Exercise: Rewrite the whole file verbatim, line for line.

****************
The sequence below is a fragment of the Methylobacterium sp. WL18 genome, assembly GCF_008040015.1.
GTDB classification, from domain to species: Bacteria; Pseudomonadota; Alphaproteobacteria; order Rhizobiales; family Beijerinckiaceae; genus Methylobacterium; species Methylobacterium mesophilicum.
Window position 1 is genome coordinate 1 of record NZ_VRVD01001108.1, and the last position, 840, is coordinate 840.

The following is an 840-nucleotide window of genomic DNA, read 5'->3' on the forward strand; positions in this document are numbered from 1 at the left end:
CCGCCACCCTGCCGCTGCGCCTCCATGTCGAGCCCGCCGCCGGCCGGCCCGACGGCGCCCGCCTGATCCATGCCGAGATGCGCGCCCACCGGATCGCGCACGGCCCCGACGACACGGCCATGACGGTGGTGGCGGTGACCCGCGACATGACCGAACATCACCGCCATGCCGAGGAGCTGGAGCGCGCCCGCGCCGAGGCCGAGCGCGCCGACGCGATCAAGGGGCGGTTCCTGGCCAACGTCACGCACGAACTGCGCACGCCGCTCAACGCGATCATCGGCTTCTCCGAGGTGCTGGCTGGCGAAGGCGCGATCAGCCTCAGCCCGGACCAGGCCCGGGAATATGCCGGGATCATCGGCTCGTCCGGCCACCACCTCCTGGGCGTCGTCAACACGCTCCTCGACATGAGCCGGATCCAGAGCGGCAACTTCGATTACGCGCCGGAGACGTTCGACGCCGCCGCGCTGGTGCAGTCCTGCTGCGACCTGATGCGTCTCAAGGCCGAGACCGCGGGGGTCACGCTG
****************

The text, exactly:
The sequence below is a fragment of the Methylobacterium sp. WL18 genome, assembly GCF_008040015.1.
GTDB classification, from domain to species: Bacteria; Pseudomonadota; Alphaproteobacteria; order Rhizobiales; family Beijerinckiaceae; genus Methylobacterium; species Methylobacterium mesophilicum.
Window position 1 is genome coordinate 1 of record NZ_VRVD01001108.1, and the last position, 840, is coordinate 840.

The following is an 840-nucleotide window of genomic DNA, read 5'->3' on the forward strand; positions in this document are numbered from 1 at the left end:
CCGCCACCCTGCCGCTGCGCCTCCATGTCGAGCCCGCCGCCGGCCGGCCCGACGGCGCCCGCCTGATCCATGCCGAGATGCGCGCCCACCGGATCGCGCACGGCCCCGACGACACGGCCATGACGGTGGTGGCGGTGACCCGCGACATGACCGAACATCACCGCCATGCCGAGGAGCTGGAGCGCGCCCGCGCCGAGGCCGAGCGCGCCGACGCGATCAAGGGGCGGTTCCTGGCCAACGTCACGCACGAACTGCGCACGCCGCTCAACGCGATCATCGGCTTCTCCGAGGTGCTGGCTGGCGAAGGCGCGATCAGCCTCAGCCCGGACCAGGCCCGGGAATATGCCGGGATCATCGGCTCGTCCGGCCACCACCTCCTGGGCGTCGTCAACACGCTCCTCGACATGAGCCGGATCCAGAGCGGCAACTTCGATTACGCGCCGGAGACGTTCGACGCCGCCGCGCTGGTGCAGTCCTGCTGCGACCTGATGCGTCTCAAGGCCGAGACCGCGGGGGTCACGCTG